This is where Aberdeen was to go. It would take seven centuries from the granting of the first written royal charter. The dark spire in the foreground is that of the Tollbooth, the old headquarters of the council, built about 1616. The Town House extends from there to the taller tower, built about 1870. The statue is of George, fifth and last Duke of Gordon, as the inscription on the plinth poignantly explains. This is one of the first, if not the first, statue to be carved in granite for over a thousand years.
July early 60's you could not move on the beach for holidaymakers, all the deck chairs would be sold out and Bill & Pat Ramsay would be playing music over the speakers. The Spartan club - weight lifters would be there - Dave Webster rings a bell, Nurse Johnston would be in the first aid/ lost childrens shelter. The summer chalets would be full, changing huts busy and the life boat would be in the water. Papa ...see more
My father-in-law was living with his aunt Elsie Jenkins at 17 North Square during the Second World War years. He was in the Navy at the time so he was not a permanent resident for that period. But as a boy he and his brothers spent a lot of time with his mother's sister (Elsie), playing and going to the Mission in the Square. He also remembers neighbours and friends at that time. Jemima Caie lived next door and ...see more
In 1997 I decided to trace my maternal family history through following the name of Jaffray, a name that had been carried down the family through the centuries, finally as a middle name. To my astonishment I discovered a family history that led me to the Jaffrays of Kingwells, and onto a great deal of fascinating history. I have visited Aberdeen twice since, but unfortunately I have not been able to see the ...see more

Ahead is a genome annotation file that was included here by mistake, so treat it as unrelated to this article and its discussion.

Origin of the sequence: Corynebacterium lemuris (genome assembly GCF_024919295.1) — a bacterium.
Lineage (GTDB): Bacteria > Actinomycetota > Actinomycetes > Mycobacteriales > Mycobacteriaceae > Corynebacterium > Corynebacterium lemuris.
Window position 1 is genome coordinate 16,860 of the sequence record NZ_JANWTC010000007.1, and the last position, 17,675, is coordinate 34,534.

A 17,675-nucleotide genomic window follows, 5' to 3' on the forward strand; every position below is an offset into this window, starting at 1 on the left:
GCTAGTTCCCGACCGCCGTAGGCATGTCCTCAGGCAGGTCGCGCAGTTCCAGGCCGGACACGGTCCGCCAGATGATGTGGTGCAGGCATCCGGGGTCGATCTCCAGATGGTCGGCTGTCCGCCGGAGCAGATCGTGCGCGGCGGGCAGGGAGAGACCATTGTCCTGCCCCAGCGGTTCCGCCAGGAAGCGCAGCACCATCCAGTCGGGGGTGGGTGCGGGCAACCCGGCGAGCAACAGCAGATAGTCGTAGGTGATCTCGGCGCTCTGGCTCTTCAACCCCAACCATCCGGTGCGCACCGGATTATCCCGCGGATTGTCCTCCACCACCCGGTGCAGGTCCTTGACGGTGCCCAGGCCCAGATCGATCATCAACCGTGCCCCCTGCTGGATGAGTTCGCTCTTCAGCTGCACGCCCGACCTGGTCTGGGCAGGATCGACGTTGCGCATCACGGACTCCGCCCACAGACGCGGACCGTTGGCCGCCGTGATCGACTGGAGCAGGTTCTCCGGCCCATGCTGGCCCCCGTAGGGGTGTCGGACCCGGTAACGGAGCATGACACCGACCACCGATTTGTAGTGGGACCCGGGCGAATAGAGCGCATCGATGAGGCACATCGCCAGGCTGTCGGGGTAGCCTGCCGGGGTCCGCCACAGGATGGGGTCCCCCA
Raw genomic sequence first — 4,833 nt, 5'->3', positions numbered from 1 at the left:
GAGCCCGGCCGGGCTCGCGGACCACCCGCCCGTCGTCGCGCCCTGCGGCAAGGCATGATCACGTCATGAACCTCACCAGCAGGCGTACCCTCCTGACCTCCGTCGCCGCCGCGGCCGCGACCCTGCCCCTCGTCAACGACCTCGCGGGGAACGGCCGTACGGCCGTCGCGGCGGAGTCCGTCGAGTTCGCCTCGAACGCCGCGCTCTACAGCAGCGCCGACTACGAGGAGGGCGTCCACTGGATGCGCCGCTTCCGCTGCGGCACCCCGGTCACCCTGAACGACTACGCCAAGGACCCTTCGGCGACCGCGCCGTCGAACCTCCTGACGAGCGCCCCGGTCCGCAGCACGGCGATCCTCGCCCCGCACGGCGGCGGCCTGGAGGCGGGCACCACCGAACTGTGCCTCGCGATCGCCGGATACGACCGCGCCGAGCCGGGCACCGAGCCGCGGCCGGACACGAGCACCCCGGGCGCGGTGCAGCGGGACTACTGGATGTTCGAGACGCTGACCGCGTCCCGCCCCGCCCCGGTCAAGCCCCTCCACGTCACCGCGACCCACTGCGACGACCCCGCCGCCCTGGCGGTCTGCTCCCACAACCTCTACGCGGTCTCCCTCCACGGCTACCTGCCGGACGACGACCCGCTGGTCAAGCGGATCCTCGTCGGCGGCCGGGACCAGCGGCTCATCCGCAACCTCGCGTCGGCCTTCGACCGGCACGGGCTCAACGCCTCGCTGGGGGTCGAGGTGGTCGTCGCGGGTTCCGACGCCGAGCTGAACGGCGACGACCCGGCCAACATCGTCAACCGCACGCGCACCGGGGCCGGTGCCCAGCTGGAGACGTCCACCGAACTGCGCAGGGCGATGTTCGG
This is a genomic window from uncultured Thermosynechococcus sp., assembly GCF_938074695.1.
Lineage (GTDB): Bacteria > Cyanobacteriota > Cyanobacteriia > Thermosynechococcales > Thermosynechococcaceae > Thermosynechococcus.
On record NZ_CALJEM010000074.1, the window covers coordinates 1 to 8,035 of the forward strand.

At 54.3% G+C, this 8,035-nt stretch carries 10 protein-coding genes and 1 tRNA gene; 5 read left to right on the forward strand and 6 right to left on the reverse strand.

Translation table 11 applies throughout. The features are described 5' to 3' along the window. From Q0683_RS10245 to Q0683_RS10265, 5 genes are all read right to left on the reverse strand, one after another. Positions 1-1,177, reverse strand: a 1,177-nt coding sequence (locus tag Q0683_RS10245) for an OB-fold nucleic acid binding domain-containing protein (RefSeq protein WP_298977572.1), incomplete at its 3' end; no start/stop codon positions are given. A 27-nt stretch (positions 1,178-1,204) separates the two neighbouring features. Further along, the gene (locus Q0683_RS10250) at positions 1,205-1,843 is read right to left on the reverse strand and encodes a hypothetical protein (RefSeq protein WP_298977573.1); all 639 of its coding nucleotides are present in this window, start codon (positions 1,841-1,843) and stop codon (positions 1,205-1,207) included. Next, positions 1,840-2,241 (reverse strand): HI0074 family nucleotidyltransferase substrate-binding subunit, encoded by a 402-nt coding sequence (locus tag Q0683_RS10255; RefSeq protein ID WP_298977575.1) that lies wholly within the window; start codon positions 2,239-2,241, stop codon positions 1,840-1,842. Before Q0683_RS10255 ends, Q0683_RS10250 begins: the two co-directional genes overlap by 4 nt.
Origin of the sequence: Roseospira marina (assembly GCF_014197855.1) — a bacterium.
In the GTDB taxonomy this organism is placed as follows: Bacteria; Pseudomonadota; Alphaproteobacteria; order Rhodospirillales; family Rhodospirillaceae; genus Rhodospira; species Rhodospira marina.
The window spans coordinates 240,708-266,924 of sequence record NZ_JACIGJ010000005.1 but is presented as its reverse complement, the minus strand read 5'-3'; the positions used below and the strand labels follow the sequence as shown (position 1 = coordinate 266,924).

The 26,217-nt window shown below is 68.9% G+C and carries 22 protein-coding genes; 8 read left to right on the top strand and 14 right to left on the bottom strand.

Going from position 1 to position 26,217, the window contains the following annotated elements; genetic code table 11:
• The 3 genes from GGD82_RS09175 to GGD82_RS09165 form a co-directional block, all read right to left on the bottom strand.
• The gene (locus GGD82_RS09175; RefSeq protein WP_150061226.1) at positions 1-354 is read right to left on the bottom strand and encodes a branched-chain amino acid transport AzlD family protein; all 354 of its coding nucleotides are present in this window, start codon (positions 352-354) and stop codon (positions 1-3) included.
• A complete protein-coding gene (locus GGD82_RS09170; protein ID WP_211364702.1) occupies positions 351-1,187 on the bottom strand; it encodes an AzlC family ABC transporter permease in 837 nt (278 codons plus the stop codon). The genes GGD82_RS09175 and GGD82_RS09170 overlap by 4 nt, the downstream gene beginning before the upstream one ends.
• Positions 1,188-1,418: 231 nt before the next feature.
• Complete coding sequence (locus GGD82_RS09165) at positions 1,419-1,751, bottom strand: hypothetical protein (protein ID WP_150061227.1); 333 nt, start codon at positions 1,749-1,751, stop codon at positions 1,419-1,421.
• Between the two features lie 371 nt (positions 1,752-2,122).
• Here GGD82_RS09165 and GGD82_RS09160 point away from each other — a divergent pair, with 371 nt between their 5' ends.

My Morgan ancestors seemed to have originated from Old Machar which was, I believe, part of Old Aberdeen? Does this still exist now? Can anyone tell me please whether when there is a marriage does the woman keep the family name of her father's side?
All our photos are printed as optimised versions of their originals, this process can take anything from 15 minutes to several hours. This ensures that the product you get shows the true quality that Frith photos are renowned for.
Example of image retouching:
Genealogy & Research Images
Why Reference Prints?
All 300,000 photographs in The Frith Collection have been scanned, but as the photos were taken over a 110 year period on a wide range of glass & film negatives, using different photographic processes, every image has to be checked and optimised, before we make a print for a customer. This process can take from 15 minutes to several hours, depending on the condition of the original that we scanned. In order to offer a worthwhile selection of photos for each town, our website has traditionally displayed a mix of fully optimised photos with some that have been checked and tonally adjusted, but still require further work to bring them to the standard our products are known for.
Despite this work over the last 20 years, more than 60,000 scans have still not been individually checked and therefore not shown on our website. Some of these may prove to be damaged, faded, or not of sufficient quality to ever be offered in our full product range. However, since the number of Genealogists and Local Historians using our website is growing all the time, with effect September 2021 we will display the unchecked images marked as "Reference Only". Until they are checked and optimised these photos will only be available on the website for on-line research, or available to order as 7" x 4” Reference Prints sold as seen, with no warranty. Over the next few years as these photos are checked, those that meet our essential quality requirements will gradually be optimised and added to our main selection.